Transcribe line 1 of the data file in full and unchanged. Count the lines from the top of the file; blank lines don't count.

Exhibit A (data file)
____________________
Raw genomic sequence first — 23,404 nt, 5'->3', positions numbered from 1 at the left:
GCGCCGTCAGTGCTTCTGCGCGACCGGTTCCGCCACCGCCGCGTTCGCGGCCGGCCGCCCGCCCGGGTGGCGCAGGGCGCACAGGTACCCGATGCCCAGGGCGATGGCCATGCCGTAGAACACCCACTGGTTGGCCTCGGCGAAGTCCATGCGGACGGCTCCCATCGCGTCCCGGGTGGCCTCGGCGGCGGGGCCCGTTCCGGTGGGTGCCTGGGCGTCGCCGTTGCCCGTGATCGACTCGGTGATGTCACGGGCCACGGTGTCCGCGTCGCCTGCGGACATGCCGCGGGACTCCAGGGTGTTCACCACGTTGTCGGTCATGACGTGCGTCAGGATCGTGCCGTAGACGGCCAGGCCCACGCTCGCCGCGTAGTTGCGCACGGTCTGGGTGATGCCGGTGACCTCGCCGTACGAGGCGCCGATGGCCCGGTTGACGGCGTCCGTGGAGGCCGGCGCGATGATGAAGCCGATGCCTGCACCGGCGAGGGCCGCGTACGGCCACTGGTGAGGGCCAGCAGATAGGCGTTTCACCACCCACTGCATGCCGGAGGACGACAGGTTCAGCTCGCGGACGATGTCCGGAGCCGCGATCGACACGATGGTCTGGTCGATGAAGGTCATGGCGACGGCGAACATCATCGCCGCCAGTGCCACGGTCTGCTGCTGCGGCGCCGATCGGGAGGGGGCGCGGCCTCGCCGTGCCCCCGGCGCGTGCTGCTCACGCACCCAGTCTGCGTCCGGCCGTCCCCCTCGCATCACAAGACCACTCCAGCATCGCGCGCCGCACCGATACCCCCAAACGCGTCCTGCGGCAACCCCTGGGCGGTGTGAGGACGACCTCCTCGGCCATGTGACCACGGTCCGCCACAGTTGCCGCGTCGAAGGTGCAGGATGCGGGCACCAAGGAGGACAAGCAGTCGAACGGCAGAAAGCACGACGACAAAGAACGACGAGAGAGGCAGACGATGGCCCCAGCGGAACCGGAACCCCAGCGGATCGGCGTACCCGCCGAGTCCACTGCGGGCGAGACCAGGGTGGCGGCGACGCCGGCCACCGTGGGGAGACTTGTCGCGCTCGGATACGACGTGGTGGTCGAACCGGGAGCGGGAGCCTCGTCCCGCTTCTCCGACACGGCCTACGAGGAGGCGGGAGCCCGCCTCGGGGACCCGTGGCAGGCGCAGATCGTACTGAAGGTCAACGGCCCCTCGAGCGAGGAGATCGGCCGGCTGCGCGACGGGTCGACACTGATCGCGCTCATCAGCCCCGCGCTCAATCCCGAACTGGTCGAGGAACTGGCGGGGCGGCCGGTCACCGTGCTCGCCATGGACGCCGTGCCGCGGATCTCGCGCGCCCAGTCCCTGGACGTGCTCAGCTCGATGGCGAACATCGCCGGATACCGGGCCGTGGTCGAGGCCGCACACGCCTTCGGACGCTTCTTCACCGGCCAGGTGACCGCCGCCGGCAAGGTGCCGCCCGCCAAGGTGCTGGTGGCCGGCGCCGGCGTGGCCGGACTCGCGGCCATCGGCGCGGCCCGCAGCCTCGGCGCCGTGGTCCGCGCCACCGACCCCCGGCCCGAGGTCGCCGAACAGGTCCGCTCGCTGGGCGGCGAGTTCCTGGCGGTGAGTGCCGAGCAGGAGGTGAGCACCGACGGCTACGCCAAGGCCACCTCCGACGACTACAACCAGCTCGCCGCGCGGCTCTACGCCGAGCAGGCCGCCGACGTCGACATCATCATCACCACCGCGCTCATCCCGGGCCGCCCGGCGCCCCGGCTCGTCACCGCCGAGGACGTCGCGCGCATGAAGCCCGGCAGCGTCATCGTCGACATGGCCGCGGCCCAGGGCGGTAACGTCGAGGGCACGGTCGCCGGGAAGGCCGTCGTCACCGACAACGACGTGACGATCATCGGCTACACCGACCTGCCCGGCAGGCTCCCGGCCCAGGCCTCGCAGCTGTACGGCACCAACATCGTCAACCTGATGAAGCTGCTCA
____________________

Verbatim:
Raw genomic sequence first — 23,404 nt, 5'->3', positions numbered from 1 at the left: